The way to stop Gabriel Wortman would have been for the RCMP to act on reports he had illegal firearms before he committed his heinous acts
The biggest takeaway from the Mass Casualty Commission Report in Nova Scotia is that this was an entirely preventable incident.
The simple fact is that the people who needed to do their jobs didn’t when it mattered and a massacre occurred.
The report goes into much more detail and there are plenty of recommendations — some of them politically motivated — but near the start of the report’s Executive Summary, the point is made, this didn’t have to happen.
“There were many warning signs of the perpetrator’s violence and missed opportunities to intervene in the years before the mass casualty,” the report states.
To put it more bluntly, the perpetrator, Gabriel Wortman, was someone known to police for violent attacks. Nearly three dozen people knew he had illegal guns, he was reported to police three times and he wasn’t properly investigated.
“At least 35 people knew that the perpetrator had acquired firearms, and quite a few had seen them and were aware they were semi-automatic firearms rather than ordinary hunting rifles or shotguns. The perpetrator was not particularly secretive about them and, as we have described, he was known to show them off,” the report explains.
LILLEY: Mounties counter Trudeau Liberals’ claim of no political interference in mass shooting probe
LILLEY: Memo shows Trudeau knew Nova Scotia gunman used smuggled guns
LILLEY: PM using Nova Scotia massacre to push misguided rifle ban agenda
Wortman had no gun licence, and explained to his common-law partner that he didn’t want a gun licence because it would slow him down at the border. Speaking of the border, due to a lack of coordination between the RCMP and Canada Border Services Agency, Wortman was able to obtain a Nexus card despite his criminal record allowing him easy passage at the Canada-U.S. border.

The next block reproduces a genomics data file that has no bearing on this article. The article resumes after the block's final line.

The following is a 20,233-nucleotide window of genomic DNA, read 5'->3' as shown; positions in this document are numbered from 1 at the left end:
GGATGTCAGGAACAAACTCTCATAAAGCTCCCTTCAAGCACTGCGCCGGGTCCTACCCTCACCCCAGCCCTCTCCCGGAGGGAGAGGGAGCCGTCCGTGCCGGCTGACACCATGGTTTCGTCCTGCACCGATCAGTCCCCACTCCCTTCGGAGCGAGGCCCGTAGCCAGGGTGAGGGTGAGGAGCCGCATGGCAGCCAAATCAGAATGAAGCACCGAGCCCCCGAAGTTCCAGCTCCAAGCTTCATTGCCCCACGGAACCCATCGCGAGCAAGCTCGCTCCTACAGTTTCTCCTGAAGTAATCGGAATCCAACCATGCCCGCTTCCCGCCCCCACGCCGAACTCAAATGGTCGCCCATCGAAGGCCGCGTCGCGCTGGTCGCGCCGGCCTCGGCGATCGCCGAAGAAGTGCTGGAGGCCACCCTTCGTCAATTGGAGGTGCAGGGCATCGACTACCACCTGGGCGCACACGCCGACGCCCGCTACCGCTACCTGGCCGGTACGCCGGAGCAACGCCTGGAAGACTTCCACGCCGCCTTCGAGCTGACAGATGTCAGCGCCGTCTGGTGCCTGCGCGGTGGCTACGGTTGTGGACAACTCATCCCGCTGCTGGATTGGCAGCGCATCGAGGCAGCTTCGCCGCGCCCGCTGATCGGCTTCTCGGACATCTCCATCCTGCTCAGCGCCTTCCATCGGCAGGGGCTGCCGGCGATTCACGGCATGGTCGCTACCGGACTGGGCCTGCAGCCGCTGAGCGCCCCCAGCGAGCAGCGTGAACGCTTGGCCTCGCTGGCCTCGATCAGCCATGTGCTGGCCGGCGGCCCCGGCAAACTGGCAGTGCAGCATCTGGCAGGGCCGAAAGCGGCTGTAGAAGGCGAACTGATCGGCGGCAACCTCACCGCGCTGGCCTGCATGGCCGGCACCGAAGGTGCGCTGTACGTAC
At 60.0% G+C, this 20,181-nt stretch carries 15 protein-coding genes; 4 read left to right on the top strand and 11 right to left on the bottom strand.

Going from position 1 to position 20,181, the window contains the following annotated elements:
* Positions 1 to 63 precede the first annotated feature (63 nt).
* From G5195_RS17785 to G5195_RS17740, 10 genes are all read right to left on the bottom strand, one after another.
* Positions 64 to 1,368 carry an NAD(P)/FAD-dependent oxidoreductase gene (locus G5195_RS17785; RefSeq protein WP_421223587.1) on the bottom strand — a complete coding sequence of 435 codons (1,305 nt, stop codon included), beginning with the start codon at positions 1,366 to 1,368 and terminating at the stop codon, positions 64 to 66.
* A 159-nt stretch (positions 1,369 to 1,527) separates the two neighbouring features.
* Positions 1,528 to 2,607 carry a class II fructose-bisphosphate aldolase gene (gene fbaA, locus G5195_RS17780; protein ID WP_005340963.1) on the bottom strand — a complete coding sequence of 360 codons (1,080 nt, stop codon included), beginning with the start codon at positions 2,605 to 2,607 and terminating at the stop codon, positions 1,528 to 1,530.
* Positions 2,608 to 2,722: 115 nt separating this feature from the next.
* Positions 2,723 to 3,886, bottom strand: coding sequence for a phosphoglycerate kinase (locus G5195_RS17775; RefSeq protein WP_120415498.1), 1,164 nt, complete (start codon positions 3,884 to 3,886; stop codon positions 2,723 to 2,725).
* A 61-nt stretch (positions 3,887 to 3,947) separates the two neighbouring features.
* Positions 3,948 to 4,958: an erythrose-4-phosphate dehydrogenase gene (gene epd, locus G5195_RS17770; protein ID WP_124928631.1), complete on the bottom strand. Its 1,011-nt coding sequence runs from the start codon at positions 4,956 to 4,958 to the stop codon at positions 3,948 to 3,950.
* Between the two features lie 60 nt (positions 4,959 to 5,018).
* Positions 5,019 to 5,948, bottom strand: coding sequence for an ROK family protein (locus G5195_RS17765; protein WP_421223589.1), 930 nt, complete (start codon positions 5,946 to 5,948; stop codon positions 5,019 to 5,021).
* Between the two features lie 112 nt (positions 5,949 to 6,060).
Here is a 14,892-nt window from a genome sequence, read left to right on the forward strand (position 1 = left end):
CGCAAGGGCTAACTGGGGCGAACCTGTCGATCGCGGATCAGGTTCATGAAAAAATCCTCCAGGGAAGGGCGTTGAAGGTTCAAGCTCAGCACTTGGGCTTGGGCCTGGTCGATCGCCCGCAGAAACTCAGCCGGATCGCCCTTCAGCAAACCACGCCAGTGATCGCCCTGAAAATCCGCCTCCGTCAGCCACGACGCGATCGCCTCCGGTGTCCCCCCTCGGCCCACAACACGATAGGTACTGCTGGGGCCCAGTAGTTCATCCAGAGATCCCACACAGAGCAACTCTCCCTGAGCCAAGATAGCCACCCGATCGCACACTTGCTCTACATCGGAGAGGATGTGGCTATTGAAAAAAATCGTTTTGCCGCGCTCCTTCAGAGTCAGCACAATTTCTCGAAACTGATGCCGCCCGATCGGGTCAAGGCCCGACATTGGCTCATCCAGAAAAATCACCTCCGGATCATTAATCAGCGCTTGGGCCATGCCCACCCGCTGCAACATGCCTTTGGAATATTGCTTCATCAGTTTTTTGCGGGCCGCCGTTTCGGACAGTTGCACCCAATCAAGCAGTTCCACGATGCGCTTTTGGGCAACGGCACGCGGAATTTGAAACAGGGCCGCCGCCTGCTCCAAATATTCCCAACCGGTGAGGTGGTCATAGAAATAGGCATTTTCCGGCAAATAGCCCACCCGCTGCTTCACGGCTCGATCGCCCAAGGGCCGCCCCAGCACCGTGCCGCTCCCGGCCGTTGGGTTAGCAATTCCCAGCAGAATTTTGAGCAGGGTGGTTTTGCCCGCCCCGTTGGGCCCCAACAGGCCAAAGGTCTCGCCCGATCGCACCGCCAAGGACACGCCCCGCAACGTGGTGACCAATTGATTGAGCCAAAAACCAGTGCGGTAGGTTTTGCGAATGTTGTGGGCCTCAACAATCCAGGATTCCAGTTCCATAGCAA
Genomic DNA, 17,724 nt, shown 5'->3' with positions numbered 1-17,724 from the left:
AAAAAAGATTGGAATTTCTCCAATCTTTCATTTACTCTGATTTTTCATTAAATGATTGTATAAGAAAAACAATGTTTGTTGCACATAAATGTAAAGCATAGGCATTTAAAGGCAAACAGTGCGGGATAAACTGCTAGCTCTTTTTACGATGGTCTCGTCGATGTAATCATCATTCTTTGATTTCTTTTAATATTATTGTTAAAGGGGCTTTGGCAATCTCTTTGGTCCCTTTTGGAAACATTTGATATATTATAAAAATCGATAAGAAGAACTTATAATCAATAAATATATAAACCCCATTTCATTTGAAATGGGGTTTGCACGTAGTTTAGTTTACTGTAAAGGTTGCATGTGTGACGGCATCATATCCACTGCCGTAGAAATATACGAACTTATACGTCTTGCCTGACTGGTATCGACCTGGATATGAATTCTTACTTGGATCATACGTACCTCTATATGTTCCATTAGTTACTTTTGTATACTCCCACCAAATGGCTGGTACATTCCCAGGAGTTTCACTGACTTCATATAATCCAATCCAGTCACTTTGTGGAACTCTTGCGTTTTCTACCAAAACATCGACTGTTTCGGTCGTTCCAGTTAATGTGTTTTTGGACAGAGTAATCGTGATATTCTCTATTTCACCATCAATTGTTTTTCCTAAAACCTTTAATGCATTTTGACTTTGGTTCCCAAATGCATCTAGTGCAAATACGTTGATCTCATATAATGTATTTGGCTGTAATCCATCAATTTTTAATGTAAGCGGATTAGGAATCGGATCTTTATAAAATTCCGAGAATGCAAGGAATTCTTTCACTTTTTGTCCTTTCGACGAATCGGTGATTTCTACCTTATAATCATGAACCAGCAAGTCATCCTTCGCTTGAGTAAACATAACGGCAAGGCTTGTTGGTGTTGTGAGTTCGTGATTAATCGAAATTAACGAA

Three of the four guns Wortman used in his massacre were smuggled in, by him, from the United States. The other was obtained illegally in Canada.
People not only knew he had guns, they knew they were illegal and reported him to police.
“There were only three reports to police about the perpetrator’s firearms, and they were not adequately investigated,” the report states.
The authors of the report use the phrase “only three reports” because they believe more people didn’t come forward out of fear of Wortman due to his history of violence. Three reports, including one from his father in 2010 describing illegal guns, should have been enough for police to investigate — but it didn’t happen.
If police had investigated Wortman properly, if CBSA had vetted him properly before giving him a Nexus card, the events of April 2020 would not have happened.
Rather than dwell on those indisputable facts, much of the report looks for societal reasons for the massacre, including the fact that Wortman, like about 90% of Nova Scotia’s population, was white.
“The perpetrator’s privilege as a wealthy white man contributed to his impunity from adverse official or social consequences for his violence,” the report said.
The report calls for a slew of new gun-control measures, many of which sound incredibly similar to the Trudeau’s government’s controversial measures from earlier this year, the ones they withdrew in the face of opposition from Indigenous groups, hunters, farmers and every opposition party.
How does it make sense, how will it improve public safety to bring in more gun-control measures in response to this massacre?
The existing laws were not followed — all of the guns were illegal and most of them smuggled into the country. In addition, law enforcement didn’t enforce the existing laws even when tipped off that the law was being broken.
Action does not equal results but governments, and the commissions, agencies and boards they create, must be seen as doing something.
The way to stop Gabriel Wortman would have been to act before he committed his heinous acts. The laws on the books at the time were sufficient, they weren’t applied.
If we add new laws, new regulations, new gun-control measures and act in the same manner, it won’t stop future incidents from happening.
Postmedia is committed to maintaining a lively but civil forum for discussion and encourage all readers to share their views on our articles. Comments may take up to an hour for moderation before appearing on the site. We ask you to keep your comments relevant and respectful. We have enabled email notifications—you will now receive an email if you receive a reply to your comment, there is an update to a comment thread you follow or if a user you follow comments. Visit our Community Guidelines for more information and details on how to adjust your email settings.
Join the Conversation